Aside from the physical, there is the emotional impact of non-mask wearing.

Sometimes, people say that the flu takes lives and we do not make a big deal of it. First of all, I think we should, but also second, the flu does not have a recent and ongoing trauma attached to it. It was only 24 months ago Governor Newsom declared a state of emergency because we had too many dead bodies in California as a result of COVID and no place to put them, and before that we were inundated with images of mass unmarked graves that were built to bury prisoners who had died as a result of COVID.

I do not know how to word this or express this, but there is something about not wearing a mask during the same ongoing pandemic that makes me feel like we are letting those people who died down. I think to myself, how do I honor their lives or their deaths and use my day to day life to build what could be- a future where life and breathing is protected regardless of our country’s economic interests?

That trauma is real and is still felt.

Aside from protecting myself, I wear a mask because I want to let my students and others in our society know that I am educated and aware about the ongoing realities of COVID and that I stand in solidarity with immunocompromised people in our spaces. I remember I had a student who did not have a laptop computer to complete their assignment. I suggested the campus library and they informed me they did not feel safe there because they are immunocompromised. With the lifting of the mask mandate, I imagine that their comfortability of using the library has diminished. This student’s opportunity to an education is thwarted by the invisibility of their access needs.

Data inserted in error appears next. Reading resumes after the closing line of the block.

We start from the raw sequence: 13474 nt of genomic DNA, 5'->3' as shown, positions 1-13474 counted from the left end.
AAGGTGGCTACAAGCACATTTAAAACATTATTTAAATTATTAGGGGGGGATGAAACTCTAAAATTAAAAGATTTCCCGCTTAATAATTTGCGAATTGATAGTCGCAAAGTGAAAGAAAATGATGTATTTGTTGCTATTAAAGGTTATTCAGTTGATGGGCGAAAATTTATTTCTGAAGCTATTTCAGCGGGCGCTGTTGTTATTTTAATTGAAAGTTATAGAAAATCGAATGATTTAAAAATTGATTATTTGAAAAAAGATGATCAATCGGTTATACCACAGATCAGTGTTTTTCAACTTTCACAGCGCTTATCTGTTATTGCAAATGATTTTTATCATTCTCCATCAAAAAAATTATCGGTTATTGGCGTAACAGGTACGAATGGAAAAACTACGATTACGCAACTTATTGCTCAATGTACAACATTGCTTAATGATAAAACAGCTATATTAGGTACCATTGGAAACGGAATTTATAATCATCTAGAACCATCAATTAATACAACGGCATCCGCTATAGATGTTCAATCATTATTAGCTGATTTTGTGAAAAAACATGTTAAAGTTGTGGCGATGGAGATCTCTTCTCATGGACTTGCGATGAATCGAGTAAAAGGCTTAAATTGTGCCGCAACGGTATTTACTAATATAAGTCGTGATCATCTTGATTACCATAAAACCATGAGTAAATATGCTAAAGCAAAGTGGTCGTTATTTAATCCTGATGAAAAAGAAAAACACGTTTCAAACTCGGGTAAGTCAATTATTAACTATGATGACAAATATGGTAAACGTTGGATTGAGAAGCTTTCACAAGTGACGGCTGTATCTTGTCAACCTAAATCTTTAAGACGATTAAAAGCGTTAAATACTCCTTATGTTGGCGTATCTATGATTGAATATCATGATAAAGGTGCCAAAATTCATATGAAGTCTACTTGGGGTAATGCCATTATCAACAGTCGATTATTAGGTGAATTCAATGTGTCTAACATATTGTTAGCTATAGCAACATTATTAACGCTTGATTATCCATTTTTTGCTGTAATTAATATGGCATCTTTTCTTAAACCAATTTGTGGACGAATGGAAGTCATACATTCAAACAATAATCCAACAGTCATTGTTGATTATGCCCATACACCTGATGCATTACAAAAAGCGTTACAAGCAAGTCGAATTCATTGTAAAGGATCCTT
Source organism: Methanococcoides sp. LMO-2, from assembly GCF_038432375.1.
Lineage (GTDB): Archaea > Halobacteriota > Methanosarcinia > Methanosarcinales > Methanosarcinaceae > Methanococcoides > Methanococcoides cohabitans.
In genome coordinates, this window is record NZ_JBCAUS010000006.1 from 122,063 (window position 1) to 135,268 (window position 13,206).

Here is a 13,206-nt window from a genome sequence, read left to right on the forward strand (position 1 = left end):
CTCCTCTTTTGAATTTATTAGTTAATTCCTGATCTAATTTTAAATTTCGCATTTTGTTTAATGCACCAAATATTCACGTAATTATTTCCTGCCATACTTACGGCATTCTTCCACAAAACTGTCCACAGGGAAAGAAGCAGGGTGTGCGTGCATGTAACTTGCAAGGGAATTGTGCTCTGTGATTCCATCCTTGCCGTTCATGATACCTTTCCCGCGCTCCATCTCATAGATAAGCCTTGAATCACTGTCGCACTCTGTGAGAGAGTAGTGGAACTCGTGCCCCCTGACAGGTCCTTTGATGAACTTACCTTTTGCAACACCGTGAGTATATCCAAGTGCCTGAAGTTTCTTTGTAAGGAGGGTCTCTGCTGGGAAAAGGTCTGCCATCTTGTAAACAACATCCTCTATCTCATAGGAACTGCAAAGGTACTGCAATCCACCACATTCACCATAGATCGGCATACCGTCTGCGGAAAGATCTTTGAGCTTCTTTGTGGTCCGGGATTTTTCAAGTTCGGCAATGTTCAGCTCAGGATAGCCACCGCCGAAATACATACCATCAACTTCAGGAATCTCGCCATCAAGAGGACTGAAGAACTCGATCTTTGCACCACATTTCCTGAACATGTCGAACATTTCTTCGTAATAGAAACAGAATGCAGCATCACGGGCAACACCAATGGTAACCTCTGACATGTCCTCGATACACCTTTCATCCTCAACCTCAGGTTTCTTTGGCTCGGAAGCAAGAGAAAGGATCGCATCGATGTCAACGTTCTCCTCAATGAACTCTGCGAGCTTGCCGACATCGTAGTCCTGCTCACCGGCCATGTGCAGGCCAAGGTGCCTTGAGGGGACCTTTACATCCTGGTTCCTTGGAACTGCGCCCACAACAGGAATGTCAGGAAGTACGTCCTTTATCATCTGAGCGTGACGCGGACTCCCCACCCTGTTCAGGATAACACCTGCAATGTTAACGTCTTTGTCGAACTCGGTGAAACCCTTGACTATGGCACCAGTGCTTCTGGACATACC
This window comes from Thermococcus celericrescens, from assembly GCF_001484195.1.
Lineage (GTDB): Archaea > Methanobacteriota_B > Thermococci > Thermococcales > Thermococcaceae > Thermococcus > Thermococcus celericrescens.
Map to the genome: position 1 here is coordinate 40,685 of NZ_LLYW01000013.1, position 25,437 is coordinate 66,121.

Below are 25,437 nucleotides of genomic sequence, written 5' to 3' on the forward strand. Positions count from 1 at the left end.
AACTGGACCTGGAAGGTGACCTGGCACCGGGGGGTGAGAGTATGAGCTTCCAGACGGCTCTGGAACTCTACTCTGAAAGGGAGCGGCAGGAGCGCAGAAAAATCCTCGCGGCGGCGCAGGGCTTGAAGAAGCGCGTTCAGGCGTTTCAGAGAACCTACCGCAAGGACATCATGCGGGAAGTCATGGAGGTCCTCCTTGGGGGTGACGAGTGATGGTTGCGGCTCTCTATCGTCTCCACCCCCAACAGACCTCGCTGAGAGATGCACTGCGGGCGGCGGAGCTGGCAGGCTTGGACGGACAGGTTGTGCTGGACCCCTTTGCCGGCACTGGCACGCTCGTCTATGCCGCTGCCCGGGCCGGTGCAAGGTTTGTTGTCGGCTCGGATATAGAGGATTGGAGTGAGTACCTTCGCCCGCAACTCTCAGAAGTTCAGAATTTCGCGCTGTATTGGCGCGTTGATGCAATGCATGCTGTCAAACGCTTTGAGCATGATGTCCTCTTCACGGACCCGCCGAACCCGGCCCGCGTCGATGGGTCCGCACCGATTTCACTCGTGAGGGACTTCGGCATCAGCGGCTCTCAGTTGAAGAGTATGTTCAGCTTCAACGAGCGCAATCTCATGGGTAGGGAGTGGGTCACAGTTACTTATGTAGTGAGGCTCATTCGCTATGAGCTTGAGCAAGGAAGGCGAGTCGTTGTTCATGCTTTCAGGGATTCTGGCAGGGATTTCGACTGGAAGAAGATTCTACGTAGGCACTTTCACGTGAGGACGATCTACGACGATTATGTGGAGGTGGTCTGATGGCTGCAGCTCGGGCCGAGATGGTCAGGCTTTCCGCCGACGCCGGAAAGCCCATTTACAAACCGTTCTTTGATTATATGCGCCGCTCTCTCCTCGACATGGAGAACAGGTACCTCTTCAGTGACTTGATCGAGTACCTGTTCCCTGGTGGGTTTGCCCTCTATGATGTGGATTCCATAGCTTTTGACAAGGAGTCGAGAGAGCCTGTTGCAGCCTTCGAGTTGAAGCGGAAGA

I wear a mask as a practice of radical love (for myself and for others). According to Sonya Renee Taylor, author of The Body is Not an Apology, “A radical self-love world is a world that works for everybody […] It is through our own transformed relationship with our bodies that we become champions for other bodies on our planet […] A radical self-love world is a world free from the systems of oppression that make it difficult and sometimes deadly to live in our bodies” (p. 9). Because I envision a world where my body is respected and allowed to thrive to its fullest despite what I look like, my dis/abilities, my identities, etc. I want us to create that world for others. Understanding that I have to practice living the world I want to see allows me to be a champion for other bodies, even if at a relatively small inconvenience to me (like wearing a mask).

Radical love for ourselves and others allows us to envision and practice a future where all bodies are safe. I am thinking of Mia Mingus and other disability justice activists who ask us to rethink access and accommodations for those with disabilities or are immunocompromised from a “burden” to instead an act of love. More specifically, Mingus uses the term access intimacy to describe this kind of love. She describes it as

“that elusive, hard to describe feeling when someone else “gets” your access needs. The kind of eerie comfort that your disabled self feels with someone on a purely access level. Sometimes it can happen with complete strangers, disabled or not, or sometimes it can be built over years. It could also be the way your body relaxes and opens up with someone when all your access needs are being met.”